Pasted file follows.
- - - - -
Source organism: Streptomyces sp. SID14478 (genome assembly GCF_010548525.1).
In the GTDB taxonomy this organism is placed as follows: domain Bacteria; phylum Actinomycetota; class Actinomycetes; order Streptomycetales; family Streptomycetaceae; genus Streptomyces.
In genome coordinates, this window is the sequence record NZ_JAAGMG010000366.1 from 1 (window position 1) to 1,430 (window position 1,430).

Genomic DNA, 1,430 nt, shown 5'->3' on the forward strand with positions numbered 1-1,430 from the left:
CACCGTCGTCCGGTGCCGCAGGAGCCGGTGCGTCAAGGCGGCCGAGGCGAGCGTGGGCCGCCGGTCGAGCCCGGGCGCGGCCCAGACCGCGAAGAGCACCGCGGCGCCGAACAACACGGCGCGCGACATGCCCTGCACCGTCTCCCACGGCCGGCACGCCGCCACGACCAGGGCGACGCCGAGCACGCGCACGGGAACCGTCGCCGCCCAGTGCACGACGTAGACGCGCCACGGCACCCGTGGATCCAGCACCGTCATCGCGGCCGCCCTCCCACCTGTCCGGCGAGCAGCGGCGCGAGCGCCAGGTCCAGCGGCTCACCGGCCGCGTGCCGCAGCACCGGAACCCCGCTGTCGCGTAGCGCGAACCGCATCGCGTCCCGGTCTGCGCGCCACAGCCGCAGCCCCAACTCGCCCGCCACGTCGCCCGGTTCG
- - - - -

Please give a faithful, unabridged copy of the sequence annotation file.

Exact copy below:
Source organism: Streptomyces sp. SID14478 (genome assembly GCF_010548525.1).
In the GTDB taxonomy this organism is placed as follows: domain Bacteria; phylum Actinomycetota; class Actinomycetes; order Streptomycetales; family Streptomycetaceae; genus Streptomyces.
In genome coordinates, this window is the sequence record NZ_JAAGMG010000366.1 from 1 (window position 1) to 1,430 (window position 1,430).

Genomic DNA, 1,430 nt, shown 5'->3' on the forward strand with positions numbered 1-1,430 from the left:
CACCGTCGTCCGGTGCCGCAGGAGCCGGTGCGTCAAGGCGGCCGAGGCGAGCGTGGGCCGCCGGTCGAGCCCGGGCGCGGCCCAGACCGCGAAGAGCACCGCGGCGCCGAACAACACGGCGCGCGACATGCCCTGCACCGTCTCCCACGGCCGGCACGCCGCCACGACCAGGGCGACGCCGAGCACGCGCACGGGAACCGTCGCCGCCCAGTGCACGACGTAGACGCGCCACGGCACCCGTGGATCCAGCACCGTCATCGCGGCCGCCCTCCCACCTGTCCGGCGAGCAGCGGCGCGAGCGCCAGGTCCAGCGGCTCACCGGCCGCGTGCCGCAGCACCGGAACCCCGCTGTCGCGTAGCGCGAACCGCATCGCGTCCCGGTCTGCGCGCCACAGCCGCAGCCCCAACTCGCCCGCCACGTCGCCCGGTTCG